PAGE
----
The states have received substantial budget increases for traditional low-income weatherization; some budgets are up 2,500% or more. In addition to these overall budget increases, the average limit that say how much you can spend per house has more than doubled, and the qualifying income levels of those they can serve have increased substantially as well. The local Community Action Agencies will need to increase their infrastructure to handle the new volume of business, and will need energy auditors and contractors who can meet their standards. Identify and call your local Community Action Program (CAP), Community Action Agency (CAA), or Community Development Corporation (CDC) to find out about their needs and requirements. If you’re not sure who they are, contact your state Department of Health and Human Services, Department of Economic Development, or Department of Energy. You may be able to find out from one of these departments who your local agencies are; most of them are funded by one or another department of your state government. Some of these agencies have crews that do their own work, and some sub out the work to independent contractors. However, with the new level of volume, even those who have traditionally done their own work may need to start contracting some of it out.

Energy Star New-Home Builders

Energy Star home builders have weathered the slump in the economy better than conventional builders, as home buyers continue to demand and seek out verified higher performance and lower energy bills. In fact, many of these builders have actually expanded their businesses over the last year. Energy Star builders need competent subcontractors who can deliver tight duct systems (< 6 CFM leakage/100 square feet of floor area), and verified Air-conditioning and Refrigeration Institute (ARI)-matched systems. New whole-house ventilation codes and standards require in-depth knowledge of these systems. Energy Star homes and tax credit verification both require ARI-matched systems that meet minimum energy efficiency ratio (EER) as well as SEER, and odd as it seems, some contractors are challenged by that little detail. Builders hate having the job slow down for any reason, especially because a sub fails to pass any kind of requirement. If you have your own Duct Blaster and can verify compliance before the HERS rater verification test, this puts you in a good position to get all of the builder’s work. Builders also need framers and insulators who can comply with the rigorous demands of the thermal bypass checklist by properly framing and backing up chases, offsets, dropped ceilings, and between-floor connections to unconditioned space. If you deliver insulation, learn how to recognize and remedy problems in these areas, and you can take the business away from ordinary insulators. Search for Energy Star builders in your area, or check with a local certified HERS rater who does verification inspections for the builders to find out who is active.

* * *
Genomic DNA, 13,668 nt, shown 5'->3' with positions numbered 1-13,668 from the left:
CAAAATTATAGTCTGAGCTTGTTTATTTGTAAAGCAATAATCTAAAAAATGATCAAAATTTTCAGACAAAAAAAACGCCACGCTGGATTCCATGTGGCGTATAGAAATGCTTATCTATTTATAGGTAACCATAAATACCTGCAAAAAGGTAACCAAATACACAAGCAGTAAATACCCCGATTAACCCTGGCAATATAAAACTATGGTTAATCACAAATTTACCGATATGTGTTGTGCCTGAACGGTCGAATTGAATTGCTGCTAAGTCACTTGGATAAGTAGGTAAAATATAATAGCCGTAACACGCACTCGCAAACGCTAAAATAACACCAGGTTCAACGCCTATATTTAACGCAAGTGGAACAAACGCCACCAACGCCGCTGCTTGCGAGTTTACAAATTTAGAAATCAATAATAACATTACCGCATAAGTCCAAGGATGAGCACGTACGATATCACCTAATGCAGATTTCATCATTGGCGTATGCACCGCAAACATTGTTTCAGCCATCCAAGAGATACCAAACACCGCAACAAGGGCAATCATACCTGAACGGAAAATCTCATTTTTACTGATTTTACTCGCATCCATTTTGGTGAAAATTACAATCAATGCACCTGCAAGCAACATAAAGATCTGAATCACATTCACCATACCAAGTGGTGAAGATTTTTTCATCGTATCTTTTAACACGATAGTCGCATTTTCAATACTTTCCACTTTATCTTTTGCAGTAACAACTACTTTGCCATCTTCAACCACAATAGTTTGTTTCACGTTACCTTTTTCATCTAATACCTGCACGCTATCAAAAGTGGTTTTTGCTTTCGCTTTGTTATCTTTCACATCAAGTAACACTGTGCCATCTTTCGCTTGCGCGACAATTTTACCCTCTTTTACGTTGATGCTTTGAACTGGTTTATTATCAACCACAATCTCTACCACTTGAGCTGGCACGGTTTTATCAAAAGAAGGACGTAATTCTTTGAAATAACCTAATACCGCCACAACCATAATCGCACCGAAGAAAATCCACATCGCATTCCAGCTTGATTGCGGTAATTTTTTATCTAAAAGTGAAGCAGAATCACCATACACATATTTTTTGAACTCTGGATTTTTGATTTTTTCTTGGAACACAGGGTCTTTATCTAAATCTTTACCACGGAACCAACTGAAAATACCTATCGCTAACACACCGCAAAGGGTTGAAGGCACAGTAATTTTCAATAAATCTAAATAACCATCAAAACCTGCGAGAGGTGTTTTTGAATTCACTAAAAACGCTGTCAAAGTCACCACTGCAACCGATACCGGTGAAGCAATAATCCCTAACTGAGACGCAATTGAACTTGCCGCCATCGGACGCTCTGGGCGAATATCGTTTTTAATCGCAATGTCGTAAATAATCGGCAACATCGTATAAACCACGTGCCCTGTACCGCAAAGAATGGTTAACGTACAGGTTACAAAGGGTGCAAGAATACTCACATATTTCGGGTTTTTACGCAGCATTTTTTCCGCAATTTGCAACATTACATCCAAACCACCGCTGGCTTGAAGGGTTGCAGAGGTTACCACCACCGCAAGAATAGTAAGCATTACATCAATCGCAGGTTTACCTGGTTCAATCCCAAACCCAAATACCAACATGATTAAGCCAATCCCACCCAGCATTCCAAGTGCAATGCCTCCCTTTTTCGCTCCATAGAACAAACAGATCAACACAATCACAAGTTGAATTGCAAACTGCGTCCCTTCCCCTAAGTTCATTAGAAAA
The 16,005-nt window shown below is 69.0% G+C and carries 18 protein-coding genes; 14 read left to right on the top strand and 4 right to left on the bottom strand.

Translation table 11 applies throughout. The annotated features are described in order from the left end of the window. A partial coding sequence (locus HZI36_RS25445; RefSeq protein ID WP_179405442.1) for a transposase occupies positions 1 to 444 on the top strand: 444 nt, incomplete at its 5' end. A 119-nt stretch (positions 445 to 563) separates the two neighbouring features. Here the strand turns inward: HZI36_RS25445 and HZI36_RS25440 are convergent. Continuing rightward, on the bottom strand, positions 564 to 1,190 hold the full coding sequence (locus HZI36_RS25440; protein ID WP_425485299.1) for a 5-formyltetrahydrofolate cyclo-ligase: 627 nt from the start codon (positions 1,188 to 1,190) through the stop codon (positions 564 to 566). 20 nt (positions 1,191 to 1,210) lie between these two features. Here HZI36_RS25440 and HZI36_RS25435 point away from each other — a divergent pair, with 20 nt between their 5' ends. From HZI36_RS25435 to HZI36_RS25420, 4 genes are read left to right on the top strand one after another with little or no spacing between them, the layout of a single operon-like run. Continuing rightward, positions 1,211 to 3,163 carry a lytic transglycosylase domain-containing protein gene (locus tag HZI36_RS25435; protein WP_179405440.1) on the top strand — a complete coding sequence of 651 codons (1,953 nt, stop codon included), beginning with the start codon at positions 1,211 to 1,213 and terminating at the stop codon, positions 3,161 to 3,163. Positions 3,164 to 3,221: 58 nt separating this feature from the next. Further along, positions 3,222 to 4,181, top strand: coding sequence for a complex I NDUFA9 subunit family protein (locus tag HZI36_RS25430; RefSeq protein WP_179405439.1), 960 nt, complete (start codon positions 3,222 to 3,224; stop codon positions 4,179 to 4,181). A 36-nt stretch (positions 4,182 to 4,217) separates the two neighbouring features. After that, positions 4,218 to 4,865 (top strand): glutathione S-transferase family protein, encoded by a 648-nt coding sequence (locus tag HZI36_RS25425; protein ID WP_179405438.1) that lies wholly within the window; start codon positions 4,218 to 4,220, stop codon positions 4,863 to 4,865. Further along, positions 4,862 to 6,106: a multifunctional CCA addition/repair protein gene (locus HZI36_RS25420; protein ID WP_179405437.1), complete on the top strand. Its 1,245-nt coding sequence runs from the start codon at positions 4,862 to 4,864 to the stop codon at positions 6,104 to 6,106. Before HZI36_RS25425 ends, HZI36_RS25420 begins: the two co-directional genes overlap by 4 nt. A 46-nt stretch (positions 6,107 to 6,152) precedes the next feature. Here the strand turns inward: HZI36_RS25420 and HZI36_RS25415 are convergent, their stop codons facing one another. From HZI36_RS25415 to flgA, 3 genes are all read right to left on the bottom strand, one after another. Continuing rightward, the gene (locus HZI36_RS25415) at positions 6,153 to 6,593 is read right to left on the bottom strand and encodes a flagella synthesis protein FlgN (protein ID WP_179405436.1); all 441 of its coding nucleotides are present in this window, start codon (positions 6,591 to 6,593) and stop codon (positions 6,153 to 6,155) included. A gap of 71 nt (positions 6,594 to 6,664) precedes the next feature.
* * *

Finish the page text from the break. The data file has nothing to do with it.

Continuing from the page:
Architects or Project Managers for LEED Projects

Construction projects certified by Leadership in Energy and Environmental Design (LEED) may require tighter-than-average ducts, or specialized HVAC systems. Check to see what the local LEED-certified projects are. Talk to the architects or the project managers, and find out what is required to deliver the goods.
Tax Credits

Research the energy efficiency program requirements for heating, A/C equipment, and other energy improvements. Use the requirements for getting a tax credit to help close the deal, or to upgrade your services to comply. You can get all the inside scoop at Be sure to put a link on your Web site to this address, and learn the credits available for each service you deliver. Then figure this into the payback, along with the energy savings. Every little bit helps!

Once you establish your relationship with some or all of these partners, build out your Web site and provide links to their sites. The more energy-related and quality-related connections you have, the higher your customers will rate your credibility, your perceived value, and your reliability. Then start taking advantage of the skills and services you offer to those who need them the most.

Joe Kuonen manages residential and commercial energy conservation programs for utility clients on behalf of CLEAResult Consulting, Incorporated, in Little Rock, Arkansas. He is a licensed HVAC contractor and conducts trainings nationwide in building performance services, sales, and contracting.

For more information:
CLEAResult Consulting, Incorporated
Tel: (501)265-0249
Cell: (501)772-1648
Fax: (501)265-0189
Web site:

  • 1
  • NEXT
  • LAST
Click here to view this article on a single page.
© Home Energy Magazine 2022, all rights reserved. For permission to reprint, please send an e-mail to
Discuss this article in the Social Media and Energy Efficiency group on Home Energy Pros!

Add a new article comment!

Enter your comments in the box below:

(Please note that all comments are subject to review prior to posting.)


While we will do our best to monitor all comments and blog posts for accuracy and relevancy, Home Energy is not responsible for content posted by our readers or third parties. Home Energy reserves the right to edit or remove comments or blog posts that do not meet our community guidelines.

Related Articles
SPONSORED CONTENT What is Home Performance? Learn about the largest association dedicated to home performance and weatherization contractors. Learn more! Watch Video